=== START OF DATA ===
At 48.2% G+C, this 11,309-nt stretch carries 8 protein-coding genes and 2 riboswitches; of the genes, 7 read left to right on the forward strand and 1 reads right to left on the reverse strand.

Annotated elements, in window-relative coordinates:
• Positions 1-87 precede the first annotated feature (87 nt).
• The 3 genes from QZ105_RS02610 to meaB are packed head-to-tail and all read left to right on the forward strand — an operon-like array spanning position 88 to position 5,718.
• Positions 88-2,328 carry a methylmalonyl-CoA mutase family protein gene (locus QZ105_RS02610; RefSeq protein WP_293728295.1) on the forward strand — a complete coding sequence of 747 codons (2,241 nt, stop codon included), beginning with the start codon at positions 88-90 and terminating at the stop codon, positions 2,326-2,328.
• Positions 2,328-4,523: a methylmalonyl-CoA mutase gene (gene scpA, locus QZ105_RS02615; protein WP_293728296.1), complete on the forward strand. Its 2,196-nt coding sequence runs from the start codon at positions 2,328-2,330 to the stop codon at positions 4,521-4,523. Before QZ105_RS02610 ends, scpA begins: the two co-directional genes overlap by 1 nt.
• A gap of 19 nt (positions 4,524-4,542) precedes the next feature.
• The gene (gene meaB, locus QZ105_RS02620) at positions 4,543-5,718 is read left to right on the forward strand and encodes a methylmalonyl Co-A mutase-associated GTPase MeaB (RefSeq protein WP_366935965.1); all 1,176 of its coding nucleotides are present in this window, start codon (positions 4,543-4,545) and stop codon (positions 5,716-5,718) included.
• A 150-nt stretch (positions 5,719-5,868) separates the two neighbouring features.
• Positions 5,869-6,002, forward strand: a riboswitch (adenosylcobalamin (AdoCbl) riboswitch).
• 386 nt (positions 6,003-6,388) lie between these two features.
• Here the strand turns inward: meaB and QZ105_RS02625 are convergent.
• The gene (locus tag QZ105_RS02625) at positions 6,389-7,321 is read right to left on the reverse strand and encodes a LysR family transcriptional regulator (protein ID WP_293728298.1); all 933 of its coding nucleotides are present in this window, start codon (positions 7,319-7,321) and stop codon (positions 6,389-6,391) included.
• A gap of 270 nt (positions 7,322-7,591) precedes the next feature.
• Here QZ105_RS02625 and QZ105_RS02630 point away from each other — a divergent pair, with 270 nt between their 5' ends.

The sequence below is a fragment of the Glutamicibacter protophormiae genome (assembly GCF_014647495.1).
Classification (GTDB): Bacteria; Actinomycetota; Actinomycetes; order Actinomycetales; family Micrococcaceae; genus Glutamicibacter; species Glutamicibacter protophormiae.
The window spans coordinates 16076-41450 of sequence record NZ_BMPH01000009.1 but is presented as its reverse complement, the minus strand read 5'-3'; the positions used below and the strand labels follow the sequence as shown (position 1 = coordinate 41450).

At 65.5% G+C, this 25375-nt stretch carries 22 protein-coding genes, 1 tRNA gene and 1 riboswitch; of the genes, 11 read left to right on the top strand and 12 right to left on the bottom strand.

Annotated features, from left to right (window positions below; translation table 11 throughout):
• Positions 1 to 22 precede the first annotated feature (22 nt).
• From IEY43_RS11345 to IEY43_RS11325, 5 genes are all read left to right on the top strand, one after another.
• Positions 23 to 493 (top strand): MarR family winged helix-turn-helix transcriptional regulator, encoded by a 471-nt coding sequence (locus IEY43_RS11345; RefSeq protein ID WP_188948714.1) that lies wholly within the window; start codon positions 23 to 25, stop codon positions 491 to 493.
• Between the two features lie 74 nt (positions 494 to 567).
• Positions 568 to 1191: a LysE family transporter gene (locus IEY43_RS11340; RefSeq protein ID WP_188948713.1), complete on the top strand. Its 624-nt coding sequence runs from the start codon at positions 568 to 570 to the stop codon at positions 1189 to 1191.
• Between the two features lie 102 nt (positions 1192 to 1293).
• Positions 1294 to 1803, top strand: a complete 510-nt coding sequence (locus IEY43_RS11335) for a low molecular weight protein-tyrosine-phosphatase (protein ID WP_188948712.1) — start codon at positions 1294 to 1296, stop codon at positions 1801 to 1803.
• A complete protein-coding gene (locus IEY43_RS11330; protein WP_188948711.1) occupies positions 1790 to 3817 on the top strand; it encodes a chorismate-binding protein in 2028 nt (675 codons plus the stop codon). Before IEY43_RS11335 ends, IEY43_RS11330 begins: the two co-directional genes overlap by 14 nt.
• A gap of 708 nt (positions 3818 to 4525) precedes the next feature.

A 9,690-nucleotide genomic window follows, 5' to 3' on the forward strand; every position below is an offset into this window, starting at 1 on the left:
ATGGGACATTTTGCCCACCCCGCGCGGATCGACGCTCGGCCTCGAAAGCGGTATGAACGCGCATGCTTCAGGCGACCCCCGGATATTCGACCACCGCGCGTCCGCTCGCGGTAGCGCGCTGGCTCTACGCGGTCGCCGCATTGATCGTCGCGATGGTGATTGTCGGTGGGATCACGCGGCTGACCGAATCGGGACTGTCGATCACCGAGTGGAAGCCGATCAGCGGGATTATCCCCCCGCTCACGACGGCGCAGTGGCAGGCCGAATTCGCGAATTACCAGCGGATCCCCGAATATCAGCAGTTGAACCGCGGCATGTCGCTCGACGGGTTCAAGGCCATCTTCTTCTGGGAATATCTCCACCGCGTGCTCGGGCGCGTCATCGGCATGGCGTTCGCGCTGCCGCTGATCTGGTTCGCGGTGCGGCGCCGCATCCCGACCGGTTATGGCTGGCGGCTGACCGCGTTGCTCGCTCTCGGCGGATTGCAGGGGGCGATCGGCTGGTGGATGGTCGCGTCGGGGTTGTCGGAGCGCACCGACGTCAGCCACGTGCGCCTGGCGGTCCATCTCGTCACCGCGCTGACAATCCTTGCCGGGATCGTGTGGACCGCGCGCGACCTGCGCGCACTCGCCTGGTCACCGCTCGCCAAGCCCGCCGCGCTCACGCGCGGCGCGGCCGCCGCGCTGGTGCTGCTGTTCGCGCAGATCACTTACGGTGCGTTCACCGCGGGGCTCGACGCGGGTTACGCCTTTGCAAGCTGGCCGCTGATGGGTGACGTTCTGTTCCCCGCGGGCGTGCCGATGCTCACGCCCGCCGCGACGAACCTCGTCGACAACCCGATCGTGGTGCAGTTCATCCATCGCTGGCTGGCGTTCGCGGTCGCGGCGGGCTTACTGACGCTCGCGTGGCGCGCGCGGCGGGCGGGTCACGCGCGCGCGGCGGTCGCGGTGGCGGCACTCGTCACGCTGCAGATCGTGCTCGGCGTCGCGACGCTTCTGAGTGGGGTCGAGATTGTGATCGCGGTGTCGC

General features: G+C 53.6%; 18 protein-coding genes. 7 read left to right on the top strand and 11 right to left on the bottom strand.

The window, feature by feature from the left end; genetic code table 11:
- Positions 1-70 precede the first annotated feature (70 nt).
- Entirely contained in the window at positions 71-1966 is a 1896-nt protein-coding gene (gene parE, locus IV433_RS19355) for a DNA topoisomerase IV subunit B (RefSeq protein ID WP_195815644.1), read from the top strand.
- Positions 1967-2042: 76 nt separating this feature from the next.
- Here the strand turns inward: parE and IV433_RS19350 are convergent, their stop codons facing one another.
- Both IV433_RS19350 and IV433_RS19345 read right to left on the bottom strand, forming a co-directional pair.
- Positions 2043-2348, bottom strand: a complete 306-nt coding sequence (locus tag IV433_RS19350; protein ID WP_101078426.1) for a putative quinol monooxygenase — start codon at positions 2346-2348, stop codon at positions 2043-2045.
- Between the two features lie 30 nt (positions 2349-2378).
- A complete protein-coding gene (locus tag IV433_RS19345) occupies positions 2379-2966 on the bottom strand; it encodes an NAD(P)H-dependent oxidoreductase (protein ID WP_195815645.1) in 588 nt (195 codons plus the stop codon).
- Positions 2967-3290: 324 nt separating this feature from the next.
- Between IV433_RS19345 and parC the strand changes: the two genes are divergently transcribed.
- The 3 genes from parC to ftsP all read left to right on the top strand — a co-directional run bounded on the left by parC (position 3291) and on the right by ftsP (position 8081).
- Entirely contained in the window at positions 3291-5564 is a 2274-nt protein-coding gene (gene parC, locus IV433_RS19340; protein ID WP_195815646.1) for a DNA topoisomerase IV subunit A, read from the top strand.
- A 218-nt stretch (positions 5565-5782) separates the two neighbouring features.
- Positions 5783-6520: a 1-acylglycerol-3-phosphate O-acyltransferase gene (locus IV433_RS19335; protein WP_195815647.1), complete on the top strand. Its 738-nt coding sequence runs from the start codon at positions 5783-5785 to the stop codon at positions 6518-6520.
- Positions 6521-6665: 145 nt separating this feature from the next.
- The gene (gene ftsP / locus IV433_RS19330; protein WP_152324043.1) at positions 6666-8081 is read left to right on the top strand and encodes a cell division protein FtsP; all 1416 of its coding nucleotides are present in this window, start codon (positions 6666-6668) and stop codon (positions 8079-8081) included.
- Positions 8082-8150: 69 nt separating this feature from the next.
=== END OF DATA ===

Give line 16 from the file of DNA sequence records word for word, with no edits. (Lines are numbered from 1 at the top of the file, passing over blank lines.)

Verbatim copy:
The sequence below is a fragment of the Glutamicibacter protophormiae genome (assembly GCF_014647495.1).